Audio

Growing seniors population taxes homecare services in northeastern Ontario

The Northeast Community Care Access Centre says it's feeling the demand of seniors needing more complex home care.
The Community Care Access Centre connects people at home and in the community to health care services. The agency offers post-hospital care and help for those with chronic and complex needs. The CCAC serves 16,000 people in northeastern Ontario — half of whom are elderly. And that number is growing.
The aging population is needing more care than ever, especially at home. The Community Care Access Centre is finding new ways to serve while staying on budget. The CBC's Kate Rutherford spoke about this issue with the CEO for the CCAC, Richard Joly. 4:54
The Northeast Community Care Access Centre says it's feeling the demand of seniors needing more complex home care.
The agency serves 16,000 patients in the region, and more than half of them are elderly.
Northeast CCAC CEO Richard Joly said hospitals aren't keeping the elderly as long as they used to — and that means they're going home and needing more complicated support. (Kate Rutherford/CBC)

CCAC CEO Richard Joly said hospitals aren't keeping the elderly as long as they used to — and that means they're going home and needing more complicated support.

"[The] complexity has dramatically increased," he said.

"I would say, in the 30-40 per cent range, that we service more complex patients in the community."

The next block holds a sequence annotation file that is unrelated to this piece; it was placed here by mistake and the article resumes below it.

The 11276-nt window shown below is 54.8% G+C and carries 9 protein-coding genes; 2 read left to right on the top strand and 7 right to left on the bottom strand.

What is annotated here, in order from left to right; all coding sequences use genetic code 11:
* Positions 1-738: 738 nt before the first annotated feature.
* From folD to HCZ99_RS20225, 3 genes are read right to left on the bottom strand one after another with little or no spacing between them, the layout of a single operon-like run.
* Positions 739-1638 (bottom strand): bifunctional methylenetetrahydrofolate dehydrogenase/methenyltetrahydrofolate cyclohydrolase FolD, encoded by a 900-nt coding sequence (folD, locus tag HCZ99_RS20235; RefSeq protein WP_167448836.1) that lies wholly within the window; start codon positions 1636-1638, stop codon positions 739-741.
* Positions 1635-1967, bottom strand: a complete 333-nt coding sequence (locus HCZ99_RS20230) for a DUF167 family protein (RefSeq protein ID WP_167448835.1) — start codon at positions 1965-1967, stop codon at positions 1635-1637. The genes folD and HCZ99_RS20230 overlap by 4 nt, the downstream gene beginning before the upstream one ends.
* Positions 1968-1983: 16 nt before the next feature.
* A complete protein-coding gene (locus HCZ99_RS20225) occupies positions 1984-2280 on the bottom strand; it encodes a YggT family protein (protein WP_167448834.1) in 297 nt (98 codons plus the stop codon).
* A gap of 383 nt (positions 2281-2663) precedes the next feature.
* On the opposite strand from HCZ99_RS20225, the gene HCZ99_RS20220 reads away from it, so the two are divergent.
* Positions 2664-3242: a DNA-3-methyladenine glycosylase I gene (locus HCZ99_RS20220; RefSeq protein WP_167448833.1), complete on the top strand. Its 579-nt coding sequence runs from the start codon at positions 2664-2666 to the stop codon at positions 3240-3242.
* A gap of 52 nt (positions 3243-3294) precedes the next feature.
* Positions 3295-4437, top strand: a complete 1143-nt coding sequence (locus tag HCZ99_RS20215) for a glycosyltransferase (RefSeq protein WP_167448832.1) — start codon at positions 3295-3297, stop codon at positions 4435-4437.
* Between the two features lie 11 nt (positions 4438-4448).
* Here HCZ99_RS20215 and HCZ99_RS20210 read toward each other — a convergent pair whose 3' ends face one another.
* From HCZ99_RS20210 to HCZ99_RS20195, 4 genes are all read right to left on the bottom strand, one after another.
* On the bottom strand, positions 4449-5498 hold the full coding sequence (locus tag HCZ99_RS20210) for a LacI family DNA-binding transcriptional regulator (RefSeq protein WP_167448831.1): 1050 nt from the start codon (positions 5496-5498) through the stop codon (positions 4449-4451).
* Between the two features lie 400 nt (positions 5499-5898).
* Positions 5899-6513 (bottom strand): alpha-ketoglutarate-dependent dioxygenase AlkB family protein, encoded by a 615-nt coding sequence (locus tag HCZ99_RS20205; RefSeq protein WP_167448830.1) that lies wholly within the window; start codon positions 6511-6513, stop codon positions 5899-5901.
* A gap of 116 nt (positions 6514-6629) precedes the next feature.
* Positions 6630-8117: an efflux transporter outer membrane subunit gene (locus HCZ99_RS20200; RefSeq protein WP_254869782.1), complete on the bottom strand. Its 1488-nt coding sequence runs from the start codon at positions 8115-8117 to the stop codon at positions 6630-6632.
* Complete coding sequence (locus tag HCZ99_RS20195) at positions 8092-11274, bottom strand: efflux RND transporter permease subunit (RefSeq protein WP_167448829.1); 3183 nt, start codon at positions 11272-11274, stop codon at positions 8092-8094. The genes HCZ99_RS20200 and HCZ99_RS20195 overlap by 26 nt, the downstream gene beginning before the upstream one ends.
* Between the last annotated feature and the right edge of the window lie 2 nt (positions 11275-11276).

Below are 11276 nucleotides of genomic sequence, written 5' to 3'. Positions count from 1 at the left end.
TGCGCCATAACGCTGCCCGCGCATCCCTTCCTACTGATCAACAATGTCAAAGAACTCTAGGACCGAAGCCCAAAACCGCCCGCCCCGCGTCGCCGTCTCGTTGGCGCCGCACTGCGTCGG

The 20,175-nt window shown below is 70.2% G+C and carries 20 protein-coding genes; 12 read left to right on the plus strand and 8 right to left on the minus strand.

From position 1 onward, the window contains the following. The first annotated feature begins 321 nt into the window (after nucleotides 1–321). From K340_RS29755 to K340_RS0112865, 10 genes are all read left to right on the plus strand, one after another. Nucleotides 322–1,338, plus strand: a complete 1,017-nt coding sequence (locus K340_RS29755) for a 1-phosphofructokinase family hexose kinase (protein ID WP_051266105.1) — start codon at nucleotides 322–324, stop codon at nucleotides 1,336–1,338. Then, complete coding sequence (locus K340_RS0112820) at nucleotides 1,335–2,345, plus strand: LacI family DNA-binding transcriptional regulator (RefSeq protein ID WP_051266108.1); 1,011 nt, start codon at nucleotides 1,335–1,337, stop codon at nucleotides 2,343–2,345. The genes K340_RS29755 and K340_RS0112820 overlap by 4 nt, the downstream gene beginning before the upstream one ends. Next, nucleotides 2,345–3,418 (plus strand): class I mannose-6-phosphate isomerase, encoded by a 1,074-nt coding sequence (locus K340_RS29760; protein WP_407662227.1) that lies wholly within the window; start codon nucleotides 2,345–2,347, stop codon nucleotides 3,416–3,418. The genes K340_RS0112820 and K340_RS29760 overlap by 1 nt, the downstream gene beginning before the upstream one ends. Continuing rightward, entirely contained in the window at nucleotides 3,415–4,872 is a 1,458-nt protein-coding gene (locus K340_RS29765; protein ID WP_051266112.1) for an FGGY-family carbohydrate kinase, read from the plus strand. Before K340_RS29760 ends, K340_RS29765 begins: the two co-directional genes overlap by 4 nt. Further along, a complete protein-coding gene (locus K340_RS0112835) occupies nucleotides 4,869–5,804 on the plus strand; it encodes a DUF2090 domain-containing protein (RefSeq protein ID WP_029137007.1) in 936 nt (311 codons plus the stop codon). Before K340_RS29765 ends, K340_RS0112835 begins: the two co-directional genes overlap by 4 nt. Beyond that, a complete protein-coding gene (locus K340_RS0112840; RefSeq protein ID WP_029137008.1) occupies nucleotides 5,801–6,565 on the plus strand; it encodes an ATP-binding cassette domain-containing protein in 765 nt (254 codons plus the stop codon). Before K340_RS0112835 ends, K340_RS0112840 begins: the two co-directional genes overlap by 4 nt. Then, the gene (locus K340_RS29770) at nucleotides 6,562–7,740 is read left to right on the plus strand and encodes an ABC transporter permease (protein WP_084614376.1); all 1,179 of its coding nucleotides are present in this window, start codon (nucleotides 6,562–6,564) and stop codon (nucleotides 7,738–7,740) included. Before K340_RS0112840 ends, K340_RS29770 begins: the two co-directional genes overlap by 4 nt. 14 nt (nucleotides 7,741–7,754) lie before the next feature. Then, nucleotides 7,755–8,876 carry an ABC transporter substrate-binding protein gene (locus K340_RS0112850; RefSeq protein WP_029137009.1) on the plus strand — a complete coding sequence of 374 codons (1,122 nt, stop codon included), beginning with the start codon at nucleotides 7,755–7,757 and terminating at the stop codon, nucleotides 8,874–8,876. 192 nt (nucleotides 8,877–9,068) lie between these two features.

But while demand for services is up, the CCAC's budget is staying the same.

"A lot of the time, financial resources don't allow" for the full range of care that more than 8,000 seniors at home, and in the community, Joly noted.

The agency is trying to find ways to be more efficient, he said.

Meanwhile, the CCAC continues to reach out to the community to educate people on the kind of services they offer.

At a recent CCAC information fair held at the Steelworkers Hall in Sudbury, people like Theresa Delacourt took time to familiarize herself with the agency's services.

He mother "is 88-years-old, so you never know when things happen quickly and [she'll] need assistance," she said.

Comments

To encourage thoughtful and respectful conversations, first and last names will appear with each submission to CBC/Radio-Canada's online communities (except in children and youth-oriented communities). Pseudonyms will no longer be permitted.

By submitting a comment, you accept that CBC has the right to reproduce and publish that comment in whole or in part, in any manner CBC chooses. Please note that CBC does not endorse the opinions expressed in comments. Comments on this story are moderated according to our Submission Guidelines. Comments are welcome while open. We reserve the right to close comments at any time.